Sunday, August 21, 2016

Third Wave Coffee and the Formation of Taste (and Value)

“Orange blossom, white tea, syrupy”
“Grapefruit, spicy pepper, olive oil”
“Chocolate, red berries, roasted barley”

The language used to talk about new high-end coffee comes straight out of the wine world, with exotic and evocative descriptors and even a 0-100 grading scale (à la Robert Parker). Scores above 80 mark “specialty” coffee (such as would be served at Starbucks) and scores in the high 80s and breaking 90 place beans in the rarefied world of Third Wave coffees that retail for $5, $6, $7 a cup and more than $25 a pound for roasted beans (although usually sold in 12oz, or increasingly 6oz, packages to both stress the limited supply and make the price tag slight less eye-popping).

Virtually all high-end coffees are of the species Arabica; among Arabicas there are a range of different varieties. A growing number of exclusive lots of green coffee have sold for more than $100 a pound, a ceiling first broken in 2007 by the storied Geisha varietal from Hacienda La Esmeralda in Panama. In 2012, a Mocca (a heirloom varietal originally from Yemen) grown by the Finca El Injerto in Guatemala sold for $500.50 a pound, still a record. (Meanwhile, the commodity price for quality washed Arabica, known as the New York C price, has fluctuated between $1.13 and $1.46 over the first 8 months of 2016)

Are these coffees worth that much? People often ask me this when I talk about Third Wave coffee. If you haven’t tried one yet, it is a different experience than either the office kitchen’s K-cup or even a solid cup of coffee from most neighborhood coffee shops. A whole range of subtle flavors come out in the clean, smooth, balanced cup profile; sugar and milk are, naturally, verboten.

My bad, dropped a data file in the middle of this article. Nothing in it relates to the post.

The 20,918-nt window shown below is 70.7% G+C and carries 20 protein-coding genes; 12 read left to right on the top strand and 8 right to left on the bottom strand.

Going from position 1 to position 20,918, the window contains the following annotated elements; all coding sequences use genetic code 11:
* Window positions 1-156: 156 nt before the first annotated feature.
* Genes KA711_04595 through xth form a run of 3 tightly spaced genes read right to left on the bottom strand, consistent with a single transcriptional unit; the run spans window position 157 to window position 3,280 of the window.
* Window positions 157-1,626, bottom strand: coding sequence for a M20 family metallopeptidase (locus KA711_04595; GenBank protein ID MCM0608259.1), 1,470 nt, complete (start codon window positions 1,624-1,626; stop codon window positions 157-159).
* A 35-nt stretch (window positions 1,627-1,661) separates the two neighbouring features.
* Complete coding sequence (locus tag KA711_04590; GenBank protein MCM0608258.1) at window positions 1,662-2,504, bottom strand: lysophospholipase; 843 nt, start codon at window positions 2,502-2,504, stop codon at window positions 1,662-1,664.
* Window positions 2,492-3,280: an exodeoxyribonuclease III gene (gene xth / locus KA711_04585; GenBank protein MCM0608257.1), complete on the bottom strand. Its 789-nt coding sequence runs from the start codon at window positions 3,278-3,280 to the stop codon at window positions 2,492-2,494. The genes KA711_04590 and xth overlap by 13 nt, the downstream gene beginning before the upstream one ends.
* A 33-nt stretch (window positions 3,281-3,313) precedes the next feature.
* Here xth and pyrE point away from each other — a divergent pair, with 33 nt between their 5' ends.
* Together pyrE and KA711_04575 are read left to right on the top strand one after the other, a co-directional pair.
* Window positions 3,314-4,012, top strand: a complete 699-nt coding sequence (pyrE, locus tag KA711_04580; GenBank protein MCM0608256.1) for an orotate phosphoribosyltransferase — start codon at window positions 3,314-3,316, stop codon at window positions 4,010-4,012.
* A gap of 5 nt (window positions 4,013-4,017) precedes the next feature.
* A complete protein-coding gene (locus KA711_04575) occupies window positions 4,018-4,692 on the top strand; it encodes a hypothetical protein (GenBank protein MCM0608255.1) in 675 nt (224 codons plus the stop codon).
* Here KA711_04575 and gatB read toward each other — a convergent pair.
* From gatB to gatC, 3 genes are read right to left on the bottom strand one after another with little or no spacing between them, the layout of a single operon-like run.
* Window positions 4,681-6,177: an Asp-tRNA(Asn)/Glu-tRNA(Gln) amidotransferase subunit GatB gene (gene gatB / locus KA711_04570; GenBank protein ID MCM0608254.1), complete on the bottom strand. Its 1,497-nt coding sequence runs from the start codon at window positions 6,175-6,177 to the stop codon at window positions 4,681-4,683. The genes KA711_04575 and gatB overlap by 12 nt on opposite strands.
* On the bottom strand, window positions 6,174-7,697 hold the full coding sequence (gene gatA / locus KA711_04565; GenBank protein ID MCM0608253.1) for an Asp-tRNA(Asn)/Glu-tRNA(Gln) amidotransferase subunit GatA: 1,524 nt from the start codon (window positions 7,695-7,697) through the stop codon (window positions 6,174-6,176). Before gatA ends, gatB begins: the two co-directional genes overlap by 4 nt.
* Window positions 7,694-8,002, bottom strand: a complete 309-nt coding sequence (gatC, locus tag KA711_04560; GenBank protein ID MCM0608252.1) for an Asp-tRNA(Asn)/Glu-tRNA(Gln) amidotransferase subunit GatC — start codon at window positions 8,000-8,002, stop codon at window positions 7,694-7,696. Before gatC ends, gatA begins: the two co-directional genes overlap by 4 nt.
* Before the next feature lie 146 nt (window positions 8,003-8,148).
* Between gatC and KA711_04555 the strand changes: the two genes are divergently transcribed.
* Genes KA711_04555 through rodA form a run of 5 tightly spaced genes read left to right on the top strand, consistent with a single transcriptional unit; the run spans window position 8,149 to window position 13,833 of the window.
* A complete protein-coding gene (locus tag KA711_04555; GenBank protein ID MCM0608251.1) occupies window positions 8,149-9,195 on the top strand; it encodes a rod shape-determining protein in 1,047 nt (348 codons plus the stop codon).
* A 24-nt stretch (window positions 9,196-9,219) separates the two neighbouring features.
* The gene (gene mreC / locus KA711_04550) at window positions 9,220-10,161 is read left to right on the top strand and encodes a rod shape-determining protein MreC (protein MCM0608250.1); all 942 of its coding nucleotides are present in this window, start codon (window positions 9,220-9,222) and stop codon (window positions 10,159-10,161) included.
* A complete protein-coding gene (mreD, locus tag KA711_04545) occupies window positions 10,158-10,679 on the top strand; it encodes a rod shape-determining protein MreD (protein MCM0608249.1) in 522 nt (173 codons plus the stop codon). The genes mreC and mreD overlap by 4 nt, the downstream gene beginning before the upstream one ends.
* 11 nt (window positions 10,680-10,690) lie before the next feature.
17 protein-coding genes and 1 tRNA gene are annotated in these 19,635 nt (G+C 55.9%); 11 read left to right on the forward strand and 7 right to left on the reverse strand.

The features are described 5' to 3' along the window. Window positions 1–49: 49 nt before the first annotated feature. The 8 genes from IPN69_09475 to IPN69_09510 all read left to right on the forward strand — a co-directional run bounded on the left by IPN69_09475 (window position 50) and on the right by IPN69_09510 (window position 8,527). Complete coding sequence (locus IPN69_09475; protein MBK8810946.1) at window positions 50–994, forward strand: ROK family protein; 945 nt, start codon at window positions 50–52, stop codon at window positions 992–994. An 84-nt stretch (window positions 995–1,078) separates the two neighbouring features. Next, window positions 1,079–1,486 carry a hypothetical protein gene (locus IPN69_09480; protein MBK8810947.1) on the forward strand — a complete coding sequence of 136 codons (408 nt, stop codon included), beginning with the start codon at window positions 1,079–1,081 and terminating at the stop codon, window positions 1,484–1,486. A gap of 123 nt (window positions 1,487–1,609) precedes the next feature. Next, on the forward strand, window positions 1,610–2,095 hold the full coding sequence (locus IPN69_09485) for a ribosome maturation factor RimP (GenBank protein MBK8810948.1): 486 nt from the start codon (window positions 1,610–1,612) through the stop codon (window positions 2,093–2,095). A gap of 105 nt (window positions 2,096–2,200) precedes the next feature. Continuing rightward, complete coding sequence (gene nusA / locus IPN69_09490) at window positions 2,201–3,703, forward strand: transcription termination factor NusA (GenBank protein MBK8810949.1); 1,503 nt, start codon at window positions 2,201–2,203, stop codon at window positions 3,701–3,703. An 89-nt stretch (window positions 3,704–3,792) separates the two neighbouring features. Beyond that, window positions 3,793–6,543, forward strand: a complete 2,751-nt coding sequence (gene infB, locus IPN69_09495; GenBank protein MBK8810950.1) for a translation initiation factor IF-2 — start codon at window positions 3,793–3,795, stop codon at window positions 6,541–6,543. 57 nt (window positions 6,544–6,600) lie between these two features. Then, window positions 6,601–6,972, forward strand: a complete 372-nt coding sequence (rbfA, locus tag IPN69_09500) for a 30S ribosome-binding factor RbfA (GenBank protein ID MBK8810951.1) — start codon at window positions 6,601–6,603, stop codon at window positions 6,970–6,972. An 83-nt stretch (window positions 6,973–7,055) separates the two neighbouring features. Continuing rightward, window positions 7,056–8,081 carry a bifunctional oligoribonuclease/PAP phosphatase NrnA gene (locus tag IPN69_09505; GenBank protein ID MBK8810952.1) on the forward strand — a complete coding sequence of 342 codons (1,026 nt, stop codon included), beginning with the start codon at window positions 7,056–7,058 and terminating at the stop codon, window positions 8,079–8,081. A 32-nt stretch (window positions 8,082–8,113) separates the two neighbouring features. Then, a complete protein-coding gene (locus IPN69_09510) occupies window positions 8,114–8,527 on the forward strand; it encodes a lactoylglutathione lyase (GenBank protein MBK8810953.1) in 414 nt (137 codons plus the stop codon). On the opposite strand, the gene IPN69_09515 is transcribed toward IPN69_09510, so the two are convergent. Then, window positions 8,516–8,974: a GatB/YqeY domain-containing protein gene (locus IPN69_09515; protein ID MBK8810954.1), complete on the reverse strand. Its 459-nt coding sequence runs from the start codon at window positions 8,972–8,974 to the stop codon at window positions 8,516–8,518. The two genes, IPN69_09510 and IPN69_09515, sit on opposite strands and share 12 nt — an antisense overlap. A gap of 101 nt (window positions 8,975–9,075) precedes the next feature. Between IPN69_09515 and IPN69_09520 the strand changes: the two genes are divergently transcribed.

Yes, but are they worth the high price? It depends on how we value them. In high-end markets that move toward singularity (limited edition prints, that particular Bordeaux vintage, the 2012 El Injerto Mocha), normal market forces of supply and demand don’t apply. Which leads us to consider what constitutes value for such non-commodities and how do we put a price on that.

Objective quality (by established tasting standards and conventions) and market scarcity play an important role, but we cannot discount the symbolic values at play: the relative positioning of conspicuous consumption; the imagined, personal relationship with a producer; and underwriting it all, the cultural and market shift among the global affluent toward artisanal and singular products. The language used to talk about Third Wave coffee borrows heavily from fine wine, ideas of terroir, and the artisanal food movement. And this provenance, these narratives, are key to its value.

Three Waves
The first wave of coffee consumption lasted from the late nineteenth century up through the 1960s, marked by the spread of commodity coffee and the rise of Folgers, Maxwell House, and all the other familiar grocery store brands.

The second wave started in the 1960s in the U.S. with Peet’s in San Francisco and Zabar’s in New York, and culminating in the spread of Starbucks to every nook and cranny of the country, and increasingly the world. Anthropologist William Roseberry describes this as a shift from coffee as being the beverage of capitalism (coffee and sugar serving as great proletarian hunger killers, as Sidney Mintz has pointed out) to being a beverage of postmodernity (an outlet for performing identity and difference).

The Third Wave coffees take this to the next, artisanal infused, level. Coming out of coffee shops in Portland, Brooklyn, San Francisco, Nashville, Washington, Philadelphia, and other cities, Third Wave has both hipster and foodie associations; it is sold by online retailers such as Stumptown, Intelligentsia, and Blue Bottle.